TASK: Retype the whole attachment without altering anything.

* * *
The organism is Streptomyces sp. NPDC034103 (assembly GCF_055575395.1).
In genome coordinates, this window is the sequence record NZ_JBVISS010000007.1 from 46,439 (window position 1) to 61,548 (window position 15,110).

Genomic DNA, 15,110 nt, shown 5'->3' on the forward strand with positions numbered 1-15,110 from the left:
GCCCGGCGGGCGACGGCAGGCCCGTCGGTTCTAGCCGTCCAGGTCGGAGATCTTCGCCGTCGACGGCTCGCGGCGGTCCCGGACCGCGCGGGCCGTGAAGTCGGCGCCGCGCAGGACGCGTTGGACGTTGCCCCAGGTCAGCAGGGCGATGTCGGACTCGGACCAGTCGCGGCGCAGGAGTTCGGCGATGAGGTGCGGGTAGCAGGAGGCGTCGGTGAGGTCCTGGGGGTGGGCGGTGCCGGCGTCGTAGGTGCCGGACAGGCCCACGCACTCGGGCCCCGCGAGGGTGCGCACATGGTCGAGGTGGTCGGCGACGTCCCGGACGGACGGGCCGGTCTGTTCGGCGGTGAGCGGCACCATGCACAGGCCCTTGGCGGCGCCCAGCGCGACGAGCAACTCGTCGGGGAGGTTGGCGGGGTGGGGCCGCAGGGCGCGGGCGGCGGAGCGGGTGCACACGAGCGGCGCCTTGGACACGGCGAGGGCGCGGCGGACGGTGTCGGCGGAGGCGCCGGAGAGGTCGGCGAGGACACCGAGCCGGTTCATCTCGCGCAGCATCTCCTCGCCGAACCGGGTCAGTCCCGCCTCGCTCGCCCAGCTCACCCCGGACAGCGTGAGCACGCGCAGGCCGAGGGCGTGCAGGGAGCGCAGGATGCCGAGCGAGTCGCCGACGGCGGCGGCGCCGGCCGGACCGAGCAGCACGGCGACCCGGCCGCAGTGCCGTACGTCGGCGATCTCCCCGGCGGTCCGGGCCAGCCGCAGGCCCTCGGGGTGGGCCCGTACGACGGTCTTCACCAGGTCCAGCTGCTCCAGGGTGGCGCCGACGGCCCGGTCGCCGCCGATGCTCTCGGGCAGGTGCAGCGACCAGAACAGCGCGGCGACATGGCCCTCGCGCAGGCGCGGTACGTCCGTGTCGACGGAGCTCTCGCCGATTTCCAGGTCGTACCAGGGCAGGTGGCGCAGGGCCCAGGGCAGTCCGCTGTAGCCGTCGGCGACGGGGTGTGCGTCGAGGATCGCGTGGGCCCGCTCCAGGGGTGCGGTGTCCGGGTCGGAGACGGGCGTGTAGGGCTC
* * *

The organism is Streptomyces sp. NPDC034103 (assembly GCF_055575395.1).
In genome coordinates, this window is the sequence record NZ_JBVISS010000007.1 from 46,439 (window position 1) to 61,548 (window position 15,110).

Genomic DNA, 15,110 nt, shown 5'->3' on the forward strand with positions numbered 1-15,110 from the left:
GCCCGGCGGGCGACGGCAGGCCCGTCGGTTCTAGCCGTCCAGGTCGGAGATCTTCGCCGTCGACGGCTCGCGGCGGTCCCGGACCGCGCGGGCCGTGAAGTCGGCGCCGCGCAGGACGCGTTGGACGTTGCCCCAGGTCAGCAGGGCGATGTCGGACTCGGACCAGTCGCGGCGCAGGAGTTCGGCGATGAGGTGCGGGTAGCAGGAGGCGTCGGTGAGGTCCTGGGGGTGGGCGGTGCCGGCGTCGTAGGTGCCGGACAGGCCCACGCACTCGGGCCCCGCGAGGGTGCGCACATGGTCGAGGTGGTCGGCGACGTCCCGGACGGACGGGCCGGTCTGTTCGGCGGTGAGCGGCACCATGCACAGGCCCTTGGCGGCGCCCAGCGCGACGAGCAACTCGTCGGGGAGGTTGGCGGGGTGGGGCCGCAGGGCGCGGGCGGCGGAGCGGGTGCACACGAGCGGCGCCTTGGACACGGCGAGGGCGCGGCGGACGGTGTCGGCGGAGGCGCCGGAGAGGTCGGCGAGGACACCGAGCCGGTTCATCTCGCGCAGCATCTCCTCGCCGAACCGGGTCAGTCCCGCCTCGCTCGCCCAGCTCACCCCGGACAGCGTGAGCACGCGCAGGCCGAGGGCGTGCAGGGAGCGCAGGATGCCGAGCGAGTCGCCGACGGCGGCGGCGCCGGCCGGACCGAGCAGCACGGCGACCCGGCCGCAGTGCCGTACGTCGGCGATCTCCCCGGCGGTCCGGGCCAGCCGCAGGCCCTCGGGGTGGGCCCGTACGACGGTCTTCACCAGGTCCAGCTGCTCCAGGGTGGCGCCGACGGCCCGGTCGCCGCCGATGCTCTCGGGCAGGTGCAGCGACCAGAACAGCGCGGCGACATGGCCCTCGCGCAGGCGCGGTACGTCCGTGTCGACGGAGCTCTCGCCGATTTCCAGGTCGTACCAGGGCAGGTGGCGCAGGGCCCAGGGCAGTCCGCTGTAGCCGTCGGCGACGGGGTGTGCGTCGAGGATCGCGTGGGCCCGCTCCAGGGGTGCGGTGTCCGGGTCGGAGACGGGCGTGTAGGGCTC